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Saint-Jean-sur-Richelieu, Canada

Santer R.,University of the Littoral Opal Coast | Zagolski F.,PARBLEU Technologies Inc | Aznay O.,C S Systemes dInformation
International Journal of Remote Sensing | Year: 2015

A good knowledge of the inherent optical properties (IOPs) of aerosols is a strong requirement for accurately performing atmospheric correction over the ocean. For several decades, IOPs have been computed using standard aerosol models (SAMs) that characterize the micro-physical properties of aerosols. These SAMs were used in the last generation of the Medium Resolution Imaging Spectrometer (MERIS) auxiliary data files (ADFs) to feed the atmospheric correction algorithm. Alternatively, Aerosol Robotic Network (AERONET) measurements can also provide IOPs. We built a database with the aerosol IOPs encountered over four AERONET stations in the North Sea plus one at the Acqua Alta Oceanographic Tower (AAOT, Venice, Italy). Several thousands of data sequences containing the aerosol IOPs were processed with filtering techniques and statistical methods to produce 16 classes of IOPs. An analysis of the dispersion of the IOPs within each class was conducted to evaluate the induced errors in the MERIS level-2 (L2) products in European coastal waters. We also investigated the reduction in the errors that can be achieved if there is access to auxiliary meteorological data (i.e. the relative humidity) or by using the bidirectionality in the satellite measurements, such as for advanced along-track scanning radiometer (AATSR) data. © 2015, © 2015 Taylor & Francis. Source

Aznay O.,ADRINORD | Santer R.,ADRINORD | Santer R.,University of the Littoral Opal Coast | Zagolski F.,PARBLEU Technologies Inc
International Journal of Remote Sensing | Year: 2014

A new approach has been developed to validate atmospheric correction (AC) over the ocean. The latter has been applied to the ground-segment data from the Medium Resolution Imaging Spectrometer (MERIS) on board the Environmental Satellite (Envisat) platform. An atmospheric validation database has been built up with a ground-based instrument, i.e. the Cimel radiometer from the Aerosol Robotic Network (AERONET). The aim of this work is to assess the atmospheric scattering functions needed to perform AC of remotely sensed data. The inputs to this new methodology were provided by AERONET, after inversion of radiometric measurements (i.e. solar direct extinctions and sky diffuse radiances) to get the inherent optical properties (IOPs) of the aerosols. The successive orders (SOs) of scattering code have been used as the radiative transfer tool in this study. This new concept for the validation of AC has been illustrated with the MERIS level-2 data extracted from the Meris Matchup In-situ Database (MERMAID) over the Acqua Alta Oceanographic Tower (AAOT, Venice - Italy). Results indicate first, an overestimate of the MERIS aerosol optical thickness (AOT) at 865 nm, and second, a marine reflectance affected by a negative bias of about 13% at 412.5 nm. This yields to an overestimate of the MERIS algal-1 pigment index, which may exceed 50%, over AAOT. The same trend is also observed in the determination of the algal-2 pigment index. © 2014 © 2014 Taylor & Francis. Source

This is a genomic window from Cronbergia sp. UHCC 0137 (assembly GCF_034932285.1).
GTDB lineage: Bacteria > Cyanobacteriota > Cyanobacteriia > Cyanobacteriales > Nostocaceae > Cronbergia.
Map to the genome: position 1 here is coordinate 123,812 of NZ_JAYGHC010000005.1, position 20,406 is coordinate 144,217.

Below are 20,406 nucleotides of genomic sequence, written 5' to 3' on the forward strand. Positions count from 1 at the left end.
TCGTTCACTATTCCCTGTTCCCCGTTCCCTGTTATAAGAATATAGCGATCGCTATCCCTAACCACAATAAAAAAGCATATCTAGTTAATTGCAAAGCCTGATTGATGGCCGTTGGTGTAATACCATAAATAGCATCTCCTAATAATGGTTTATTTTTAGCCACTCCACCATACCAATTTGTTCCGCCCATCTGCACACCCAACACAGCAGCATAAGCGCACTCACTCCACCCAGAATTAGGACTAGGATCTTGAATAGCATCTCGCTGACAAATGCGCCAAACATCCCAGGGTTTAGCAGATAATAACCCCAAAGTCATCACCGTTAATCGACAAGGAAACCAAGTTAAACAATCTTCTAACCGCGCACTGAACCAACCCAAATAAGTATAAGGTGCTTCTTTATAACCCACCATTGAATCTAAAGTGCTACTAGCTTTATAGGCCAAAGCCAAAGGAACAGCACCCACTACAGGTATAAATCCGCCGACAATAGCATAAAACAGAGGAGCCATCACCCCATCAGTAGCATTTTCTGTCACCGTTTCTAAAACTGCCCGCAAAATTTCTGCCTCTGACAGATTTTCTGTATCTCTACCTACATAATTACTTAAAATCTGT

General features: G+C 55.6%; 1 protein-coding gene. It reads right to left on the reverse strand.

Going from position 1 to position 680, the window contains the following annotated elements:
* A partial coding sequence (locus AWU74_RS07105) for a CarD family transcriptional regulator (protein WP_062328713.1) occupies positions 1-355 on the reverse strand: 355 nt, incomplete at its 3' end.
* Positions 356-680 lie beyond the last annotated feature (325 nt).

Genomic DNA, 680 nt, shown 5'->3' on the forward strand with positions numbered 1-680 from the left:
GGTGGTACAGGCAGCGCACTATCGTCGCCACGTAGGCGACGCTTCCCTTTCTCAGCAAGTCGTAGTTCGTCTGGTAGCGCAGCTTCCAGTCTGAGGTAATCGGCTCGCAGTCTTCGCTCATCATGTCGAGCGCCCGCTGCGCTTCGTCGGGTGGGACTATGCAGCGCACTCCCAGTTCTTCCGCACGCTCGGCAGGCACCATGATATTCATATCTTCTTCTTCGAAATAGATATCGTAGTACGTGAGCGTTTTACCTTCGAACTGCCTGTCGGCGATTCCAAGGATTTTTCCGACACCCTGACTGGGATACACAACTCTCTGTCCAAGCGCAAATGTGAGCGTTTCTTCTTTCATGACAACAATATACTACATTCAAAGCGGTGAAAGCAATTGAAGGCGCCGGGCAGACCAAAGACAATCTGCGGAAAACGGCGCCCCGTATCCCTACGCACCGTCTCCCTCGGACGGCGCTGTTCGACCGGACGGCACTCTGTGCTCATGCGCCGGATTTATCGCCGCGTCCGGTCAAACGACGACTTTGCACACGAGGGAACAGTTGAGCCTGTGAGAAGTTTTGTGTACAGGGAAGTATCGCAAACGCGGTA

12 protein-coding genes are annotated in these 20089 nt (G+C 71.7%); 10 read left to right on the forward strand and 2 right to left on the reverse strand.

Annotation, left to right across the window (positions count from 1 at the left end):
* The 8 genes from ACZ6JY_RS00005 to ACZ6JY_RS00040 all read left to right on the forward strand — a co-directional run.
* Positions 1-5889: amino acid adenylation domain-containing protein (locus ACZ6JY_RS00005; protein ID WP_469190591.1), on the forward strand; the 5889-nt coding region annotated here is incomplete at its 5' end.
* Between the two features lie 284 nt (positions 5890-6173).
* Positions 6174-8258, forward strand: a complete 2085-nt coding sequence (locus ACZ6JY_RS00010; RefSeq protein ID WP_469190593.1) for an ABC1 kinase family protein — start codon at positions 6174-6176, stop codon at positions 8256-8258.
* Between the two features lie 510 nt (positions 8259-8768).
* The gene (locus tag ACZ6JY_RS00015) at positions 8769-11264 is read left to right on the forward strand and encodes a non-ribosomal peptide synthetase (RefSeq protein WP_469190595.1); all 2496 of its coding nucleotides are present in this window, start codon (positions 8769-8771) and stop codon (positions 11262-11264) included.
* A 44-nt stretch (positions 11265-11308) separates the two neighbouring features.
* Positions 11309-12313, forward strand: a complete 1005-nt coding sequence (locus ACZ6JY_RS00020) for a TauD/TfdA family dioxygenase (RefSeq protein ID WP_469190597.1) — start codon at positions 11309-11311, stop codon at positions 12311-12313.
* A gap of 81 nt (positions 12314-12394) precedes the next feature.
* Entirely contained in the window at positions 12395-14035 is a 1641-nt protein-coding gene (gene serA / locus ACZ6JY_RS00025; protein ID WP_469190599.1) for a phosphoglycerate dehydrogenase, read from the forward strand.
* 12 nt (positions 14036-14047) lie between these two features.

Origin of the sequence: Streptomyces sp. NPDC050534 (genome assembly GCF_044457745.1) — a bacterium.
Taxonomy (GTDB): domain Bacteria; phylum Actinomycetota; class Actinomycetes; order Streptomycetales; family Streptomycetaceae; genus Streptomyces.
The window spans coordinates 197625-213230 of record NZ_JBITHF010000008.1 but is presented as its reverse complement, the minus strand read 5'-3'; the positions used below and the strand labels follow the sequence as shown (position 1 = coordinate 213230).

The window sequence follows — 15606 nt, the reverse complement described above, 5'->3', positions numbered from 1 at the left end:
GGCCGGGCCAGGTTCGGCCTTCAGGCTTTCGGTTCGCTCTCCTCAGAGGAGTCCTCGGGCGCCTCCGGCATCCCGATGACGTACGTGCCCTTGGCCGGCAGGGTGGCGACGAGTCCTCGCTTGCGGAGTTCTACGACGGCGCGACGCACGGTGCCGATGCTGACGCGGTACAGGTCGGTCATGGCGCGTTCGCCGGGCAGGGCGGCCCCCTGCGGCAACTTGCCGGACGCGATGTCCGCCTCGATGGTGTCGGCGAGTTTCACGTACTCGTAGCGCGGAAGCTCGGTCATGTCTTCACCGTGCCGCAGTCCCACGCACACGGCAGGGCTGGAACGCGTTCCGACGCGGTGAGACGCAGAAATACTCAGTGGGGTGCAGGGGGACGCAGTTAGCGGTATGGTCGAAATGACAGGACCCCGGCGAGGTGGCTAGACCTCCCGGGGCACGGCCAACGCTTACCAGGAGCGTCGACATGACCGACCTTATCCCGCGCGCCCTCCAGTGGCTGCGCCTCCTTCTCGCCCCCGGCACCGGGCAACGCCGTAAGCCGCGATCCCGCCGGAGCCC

Zagolski F.,PARBLEU Technologies Inc | Santer R.,ADRINORD | Santer R.,University of the Littoral Opal Coast
International Journal of Remote Sensing | Year: 2016

Performing a classical atmospheric correction over water requires a well-defined climatology representative of the aerosols encountered in the remote areas of oceans. Different climatologies built up at the global scale are candidates to be implemented, as an auxiliary data file (ADF) including look-up tables (LUTs) with radiative properties of the aerosols, in a traditional atmospheric correction algorithm. In addition to these, two regional climatologies were developed in the 2-Seas region, comprising both the Eastern English Channel and the North Sea, and at the Acqua Alta Oceanographic Tower (AAOT) in the Adriatic Sea. By using the optical data processor of the European Space Agency (ODESA), Medium Resolution Imaging Spectrometer (MERIS) level-1 (L1) data extracted from the MERis MAtchup In-situ Database (MERMAID) were processed to obtain the level-2 (L2) products over water. For a given climatology, a full processing chain was developed to generate the MERIS aerosol LUTs suitable to ODESA. The final step consisted of an analysis of the L2 products, for both the aerosols and marine reflectance, in the framework of the evaluation of the performance of each climatology in atmospheric correction over oceans. Finally, we recommend using the regional aerosol climatologies available from the AErosol RObotic NETwork (AERONET) database, at least for the retrieval of the L2 aerosol product. In regard to marine reflectance, this remains more challenging and needs a more extensive analysis. © 2016 Taylor & Francis. Source